Havana’s Knowledge Producers

To support Anglo-American executives and foreign diplomats, a well-funded network of social, educational, religious and business institutions was established by North Americans and British nationals in Havana. Foreign schools were operated by foreign educators. Anglo-American-run Protestant churches held English-language services for this community of privileged outsiders. An Anglo-American hospital was staffed by Anglo-American nurses. Anglo-American-owned restaurants and shops, as well as English language newspapers serviced the needs of foreign diplomats and executives. Anglo-American businesses and social clubs provided refuge to those seeking the familiar comforts of home. Although these institutions were designed largely to recreate the comforts of home, and often strove to remain segregated from their Cuban hosts, many of these establishments developed, eventually, into transnational knowledge-producing institutions; settings in which the children of largely professional Cubans were educated and socialized alongside Anglo-Americans. These cultural institutions that protected Anglo-American identities in Havana, trained Cubans in Anglo-American customs and skill-sets, while also creating spaces where new knowledges, identities, relationships and political imaginations would flourish.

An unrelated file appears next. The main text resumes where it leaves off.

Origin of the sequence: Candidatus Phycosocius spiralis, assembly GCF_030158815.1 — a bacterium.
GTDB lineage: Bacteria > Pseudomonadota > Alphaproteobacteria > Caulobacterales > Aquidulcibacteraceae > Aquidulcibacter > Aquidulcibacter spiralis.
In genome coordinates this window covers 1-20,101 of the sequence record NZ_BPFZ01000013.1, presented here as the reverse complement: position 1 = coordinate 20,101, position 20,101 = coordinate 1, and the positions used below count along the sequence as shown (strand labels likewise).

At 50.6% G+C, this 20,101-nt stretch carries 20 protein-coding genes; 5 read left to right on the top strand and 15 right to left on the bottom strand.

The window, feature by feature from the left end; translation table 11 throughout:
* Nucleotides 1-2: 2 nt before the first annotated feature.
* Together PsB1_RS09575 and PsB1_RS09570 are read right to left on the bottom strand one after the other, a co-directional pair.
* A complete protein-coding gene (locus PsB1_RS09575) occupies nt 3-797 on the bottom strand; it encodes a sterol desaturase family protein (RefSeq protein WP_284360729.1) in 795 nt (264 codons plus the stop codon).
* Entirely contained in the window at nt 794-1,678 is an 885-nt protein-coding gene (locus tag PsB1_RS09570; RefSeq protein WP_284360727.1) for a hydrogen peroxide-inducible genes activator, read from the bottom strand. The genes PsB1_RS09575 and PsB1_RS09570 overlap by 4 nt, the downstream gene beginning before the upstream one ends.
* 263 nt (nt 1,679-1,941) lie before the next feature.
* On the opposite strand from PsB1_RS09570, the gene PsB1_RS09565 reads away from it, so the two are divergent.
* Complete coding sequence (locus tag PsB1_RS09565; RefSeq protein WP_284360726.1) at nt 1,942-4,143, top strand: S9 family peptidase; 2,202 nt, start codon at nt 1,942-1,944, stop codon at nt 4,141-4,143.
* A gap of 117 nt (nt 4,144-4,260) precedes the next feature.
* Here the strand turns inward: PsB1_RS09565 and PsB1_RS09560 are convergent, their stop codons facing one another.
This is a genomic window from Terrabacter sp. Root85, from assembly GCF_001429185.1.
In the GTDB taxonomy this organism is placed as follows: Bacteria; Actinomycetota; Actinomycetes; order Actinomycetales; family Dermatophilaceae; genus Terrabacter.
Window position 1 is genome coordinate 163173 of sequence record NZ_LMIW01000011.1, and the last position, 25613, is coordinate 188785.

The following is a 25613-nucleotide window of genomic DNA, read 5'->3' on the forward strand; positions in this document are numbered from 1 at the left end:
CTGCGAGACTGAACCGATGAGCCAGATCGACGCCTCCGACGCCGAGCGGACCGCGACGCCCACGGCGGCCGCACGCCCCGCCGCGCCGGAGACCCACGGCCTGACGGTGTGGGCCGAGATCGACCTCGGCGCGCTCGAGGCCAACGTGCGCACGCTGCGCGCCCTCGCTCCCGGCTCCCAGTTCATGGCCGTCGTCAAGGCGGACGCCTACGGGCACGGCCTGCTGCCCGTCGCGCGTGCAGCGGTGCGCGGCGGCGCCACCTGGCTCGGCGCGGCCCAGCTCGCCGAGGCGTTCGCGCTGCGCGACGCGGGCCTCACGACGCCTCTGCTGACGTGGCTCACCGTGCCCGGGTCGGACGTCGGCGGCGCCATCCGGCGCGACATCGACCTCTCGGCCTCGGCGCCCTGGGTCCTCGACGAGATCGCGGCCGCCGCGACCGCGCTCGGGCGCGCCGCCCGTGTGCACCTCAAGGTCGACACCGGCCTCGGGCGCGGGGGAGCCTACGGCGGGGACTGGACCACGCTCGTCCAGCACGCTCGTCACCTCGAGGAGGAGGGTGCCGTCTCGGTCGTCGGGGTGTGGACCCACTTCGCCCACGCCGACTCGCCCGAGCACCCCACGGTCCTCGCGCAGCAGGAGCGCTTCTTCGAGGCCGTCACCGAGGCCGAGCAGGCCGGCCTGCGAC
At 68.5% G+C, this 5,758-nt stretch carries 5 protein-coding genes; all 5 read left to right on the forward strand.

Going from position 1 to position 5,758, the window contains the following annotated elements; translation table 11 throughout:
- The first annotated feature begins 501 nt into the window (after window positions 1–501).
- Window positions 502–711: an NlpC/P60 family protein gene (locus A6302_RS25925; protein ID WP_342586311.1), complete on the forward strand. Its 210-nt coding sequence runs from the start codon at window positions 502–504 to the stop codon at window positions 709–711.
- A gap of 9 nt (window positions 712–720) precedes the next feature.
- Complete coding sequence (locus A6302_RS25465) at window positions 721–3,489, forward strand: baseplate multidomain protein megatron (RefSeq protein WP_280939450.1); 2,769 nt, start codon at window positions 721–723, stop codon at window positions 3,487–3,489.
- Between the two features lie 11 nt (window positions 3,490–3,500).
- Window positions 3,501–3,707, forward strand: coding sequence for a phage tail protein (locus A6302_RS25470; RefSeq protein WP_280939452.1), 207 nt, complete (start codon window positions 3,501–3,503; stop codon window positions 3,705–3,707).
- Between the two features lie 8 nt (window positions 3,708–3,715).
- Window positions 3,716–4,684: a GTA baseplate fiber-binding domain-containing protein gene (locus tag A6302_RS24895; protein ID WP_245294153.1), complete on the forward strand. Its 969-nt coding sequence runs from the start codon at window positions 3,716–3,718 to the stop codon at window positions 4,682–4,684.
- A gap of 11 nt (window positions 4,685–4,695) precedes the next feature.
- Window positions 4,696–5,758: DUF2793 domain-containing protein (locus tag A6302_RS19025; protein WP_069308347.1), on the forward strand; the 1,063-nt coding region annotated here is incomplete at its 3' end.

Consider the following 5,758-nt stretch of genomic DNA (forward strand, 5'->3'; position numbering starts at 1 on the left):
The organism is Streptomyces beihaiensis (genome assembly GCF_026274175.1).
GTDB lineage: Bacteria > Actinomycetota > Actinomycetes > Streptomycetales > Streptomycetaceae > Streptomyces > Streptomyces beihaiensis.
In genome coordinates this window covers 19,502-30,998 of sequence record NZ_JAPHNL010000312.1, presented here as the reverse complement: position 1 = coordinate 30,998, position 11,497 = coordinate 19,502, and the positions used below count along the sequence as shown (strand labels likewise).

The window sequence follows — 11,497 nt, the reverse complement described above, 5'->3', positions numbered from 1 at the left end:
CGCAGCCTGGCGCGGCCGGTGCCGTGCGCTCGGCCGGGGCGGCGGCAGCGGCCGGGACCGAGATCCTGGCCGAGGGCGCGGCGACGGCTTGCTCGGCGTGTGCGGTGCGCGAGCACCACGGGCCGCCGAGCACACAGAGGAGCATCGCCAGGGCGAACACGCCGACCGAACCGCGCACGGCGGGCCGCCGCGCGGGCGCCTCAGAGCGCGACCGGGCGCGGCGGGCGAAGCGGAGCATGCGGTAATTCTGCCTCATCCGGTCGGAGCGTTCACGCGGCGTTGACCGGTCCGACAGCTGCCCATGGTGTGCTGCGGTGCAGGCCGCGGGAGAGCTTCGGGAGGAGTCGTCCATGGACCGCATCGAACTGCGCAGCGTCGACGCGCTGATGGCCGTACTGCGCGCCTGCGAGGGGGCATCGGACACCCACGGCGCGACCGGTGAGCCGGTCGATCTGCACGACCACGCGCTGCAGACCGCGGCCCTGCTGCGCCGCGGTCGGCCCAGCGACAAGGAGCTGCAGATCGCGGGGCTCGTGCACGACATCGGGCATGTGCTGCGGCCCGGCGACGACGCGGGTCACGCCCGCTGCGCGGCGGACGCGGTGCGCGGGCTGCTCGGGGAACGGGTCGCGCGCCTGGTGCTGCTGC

Through daily interactions with Cubans, Anglo-American educators, missionaries and journalists became social bridges between the Anglo-American colony and Cuban society. They often developed significant friendships with Cubans, learning about and taking seriously Cuban demands for democracy during the Batista government. In the early days of the revolution, they appreciated the appointment of men they knew, liked and trusted to the first revolutionary cabinet. It did not take long, however, until the new government began to challenge the structures that enabled them to continue their work in Cuba, and undermine the value their knowledge production offered Cubans. At that point, these foreign knowledge producers in Havana changed political course and worked to support Cubans seeking to leave the island.